Chattanooga is a low-cost, interesting retirement city of about 170,000 people in southern Tennessee.This was the site of the famous critical civil war Battle of Chattanooga due to its strategic location on the Tennessee River. Called the "Scenic City", it is home to the University of Tennessee - Chattanooga. The city has had its ups and downs economically. Its industrial focus combined with its many ridges also resulted in some very dirty air up until the 1980's. The city's 21st Century Waterfront Plan is a $120 million redevelopment to transform the Chattanooga waterfront and downtown area. The Riverwalk is a 13 mile trail along the river.
Baby boomers in retirement are coming to Tennessee and Chattanooga because of its milder climate and much lower costs - a couple can retire here for a fraction of what it might cost in the northeast or along one of the coasts. Many people cite how friendly the locals are, while some others say people from the northeast feel unwelcome. Photo of Hunter Museum of American Art courtesy of Wikipedia.
Watch this short Youtube video prepared by Outside Magazine:
Four of Chattanooga's neighborhoods have been designated by the National Register of Historic Places: Fort Wood, Ferger Place, Glenwood and St. Elmo. There are many pleasant suburbs including Lookout Mountain, and there are a number of active adult and 55+ communities in the area (see link at top right). The median selling price of a home in Chattanooga in the third quarter of was $178,100, according to the National Association of Realtors and is well below the national average. Many active adult communities are being built in the area with a wide range of prices.
What is special about Chattanooga
Low cost of living and no state income tax
Hunter Museum of Art
Tennessee Valley Railroad Museum
Many historic buildings and neighborhoods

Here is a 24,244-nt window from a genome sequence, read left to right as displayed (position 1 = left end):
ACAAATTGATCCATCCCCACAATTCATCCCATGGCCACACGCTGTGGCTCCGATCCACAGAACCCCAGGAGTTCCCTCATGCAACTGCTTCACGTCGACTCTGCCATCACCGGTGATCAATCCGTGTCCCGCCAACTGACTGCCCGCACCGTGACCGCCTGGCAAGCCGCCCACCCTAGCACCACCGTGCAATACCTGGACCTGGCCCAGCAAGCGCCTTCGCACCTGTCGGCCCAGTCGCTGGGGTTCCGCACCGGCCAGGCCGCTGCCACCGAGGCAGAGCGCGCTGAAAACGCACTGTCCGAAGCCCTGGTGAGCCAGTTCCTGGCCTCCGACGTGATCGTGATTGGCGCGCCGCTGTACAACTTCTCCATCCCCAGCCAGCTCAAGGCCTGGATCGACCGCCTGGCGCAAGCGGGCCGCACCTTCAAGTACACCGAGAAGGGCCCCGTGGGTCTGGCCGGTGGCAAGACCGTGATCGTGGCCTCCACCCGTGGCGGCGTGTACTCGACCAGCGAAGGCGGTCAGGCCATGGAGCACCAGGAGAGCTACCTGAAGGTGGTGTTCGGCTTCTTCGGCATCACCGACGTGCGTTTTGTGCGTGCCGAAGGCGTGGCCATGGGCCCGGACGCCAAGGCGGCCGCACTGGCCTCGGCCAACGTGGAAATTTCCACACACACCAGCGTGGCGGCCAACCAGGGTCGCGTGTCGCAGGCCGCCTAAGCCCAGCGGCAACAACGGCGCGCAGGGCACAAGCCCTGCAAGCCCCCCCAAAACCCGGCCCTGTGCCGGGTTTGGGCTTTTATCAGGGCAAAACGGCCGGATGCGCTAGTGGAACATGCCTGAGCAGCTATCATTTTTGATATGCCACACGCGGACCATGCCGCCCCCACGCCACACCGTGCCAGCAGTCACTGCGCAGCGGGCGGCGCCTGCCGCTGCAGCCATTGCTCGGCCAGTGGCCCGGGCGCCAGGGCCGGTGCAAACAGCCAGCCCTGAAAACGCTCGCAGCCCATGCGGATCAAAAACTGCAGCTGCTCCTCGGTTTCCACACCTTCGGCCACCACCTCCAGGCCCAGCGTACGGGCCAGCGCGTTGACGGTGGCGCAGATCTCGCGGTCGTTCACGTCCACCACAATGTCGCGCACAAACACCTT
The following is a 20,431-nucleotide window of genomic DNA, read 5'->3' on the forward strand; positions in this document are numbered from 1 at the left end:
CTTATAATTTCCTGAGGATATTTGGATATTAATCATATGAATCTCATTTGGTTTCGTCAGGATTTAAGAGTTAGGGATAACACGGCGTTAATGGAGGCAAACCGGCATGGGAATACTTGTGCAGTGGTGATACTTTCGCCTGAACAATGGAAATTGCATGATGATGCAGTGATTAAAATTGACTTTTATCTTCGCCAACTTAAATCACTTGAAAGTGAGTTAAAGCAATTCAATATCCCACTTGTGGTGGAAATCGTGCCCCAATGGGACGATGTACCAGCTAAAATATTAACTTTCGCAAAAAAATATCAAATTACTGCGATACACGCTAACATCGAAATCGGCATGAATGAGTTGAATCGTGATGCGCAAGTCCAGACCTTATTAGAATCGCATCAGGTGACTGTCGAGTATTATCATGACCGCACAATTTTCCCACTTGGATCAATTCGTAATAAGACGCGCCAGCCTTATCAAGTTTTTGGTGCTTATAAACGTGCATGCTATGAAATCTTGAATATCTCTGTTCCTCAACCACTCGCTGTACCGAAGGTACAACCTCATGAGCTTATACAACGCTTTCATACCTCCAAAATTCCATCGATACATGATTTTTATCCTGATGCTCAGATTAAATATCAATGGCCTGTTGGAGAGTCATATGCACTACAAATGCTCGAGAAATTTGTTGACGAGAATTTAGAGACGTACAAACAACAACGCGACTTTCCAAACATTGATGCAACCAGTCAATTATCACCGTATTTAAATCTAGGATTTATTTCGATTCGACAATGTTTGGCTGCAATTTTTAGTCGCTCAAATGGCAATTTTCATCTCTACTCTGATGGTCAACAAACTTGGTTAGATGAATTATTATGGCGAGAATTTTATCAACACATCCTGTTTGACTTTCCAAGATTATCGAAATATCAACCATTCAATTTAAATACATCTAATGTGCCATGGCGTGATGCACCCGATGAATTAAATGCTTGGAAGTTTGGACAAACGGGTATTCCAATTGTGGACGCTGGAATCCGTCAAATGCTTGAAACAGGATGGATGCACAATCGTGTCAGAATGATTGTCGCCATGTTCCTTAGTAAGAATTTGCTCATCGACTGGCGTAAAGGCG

Solid and growing economic base
Chattanooga Aquarium (see picture at top of page)
Many outdoor recreational activities
What is not special about Chattanooga
Chattanooga crime rate may be high in certain parts and public transportation may be a problem for those who do not drive.
Who will like retirement in Chattanooga
Professionals with college or post-graduate degrees tend to retire to Chattanooga.
Local economy is driven by
A number of big companies, 3 major medical centers, numerous other health care facilities, construction and several colleges and universities in and around Chattanooga
Climate and Physical Environment
Located on the southern border of Tennessee in the eastern portion. It is on the Tennessee River in the Appalachian Mountains. A number of ridges make this a very hilly terrain. There are lakes and dams in the area. Chattanooga gets occasional snow in winter. January temps tend to be from 30-50.
Restaurants & Cultural Scene
In addition to the annual Riverbend Festival, which attracts tens of thousands each June for its music, Chattanooga has the Tivoli Theatre which is home to the symphony and opera. The Chattanooga Theatre Centre has many programs as well. There is an active library and an annual writer's festival. UT - Chattanooga with its 10,000 students also has many cultural programs.
The crime rate is about twice the national average.
Chattanooga is home to several hospitals including Erlanger, ParkRidge, and Memorial.
Chattanooga airport has several carriers with service to many other cities. Several interstates go through or near Chattanooga. There is a mass transit system (bus). Chattanooga is below average in walkability when compared to other communities.
You didn't say where you are from and that can have an impact on moving to Tennessee. We're not yet retired but are close. Husband was forced to take a new job 2 years ago and we ended up here from New England. We've been a bit disappointed. The first thing people told us was "education is NOT a priority here!" That kind of set the tone. Its also very hot and very humid all summer. My husband likes to bicycle but has to put his bike in the car and drive to Georgia if he wants a good ride. Four cyclists have been killed already in 2009.
That said, we would have loved to live in North Chattanooga but the tiny craftsmen style homes are outrageously priced. They may be more affordable now that the economy has faltered but we ended up in Hixson, closer to work. Downtown is alright but the college campus can be a bit rowdy. There are a LOT of artists here but we just haven't gotten into that circle.
Several folks we know from northern states are getting ready
to go back as soon as they can sell their houses. I know we will, first chance we get.
Posted by Flatearth6 on August 23, 2009
Friendly - but where to live
In looking around at the various message boards i see a number of people who are very pleased to have moved to Chattanooga. They like the friendly people and feel comfortable here (although there are always a few exceptions!). My question is, what are the best neighborhoods and developments. I would prefer a traditional neighborhood that is walkable or bikable downtown- does such a place exist?
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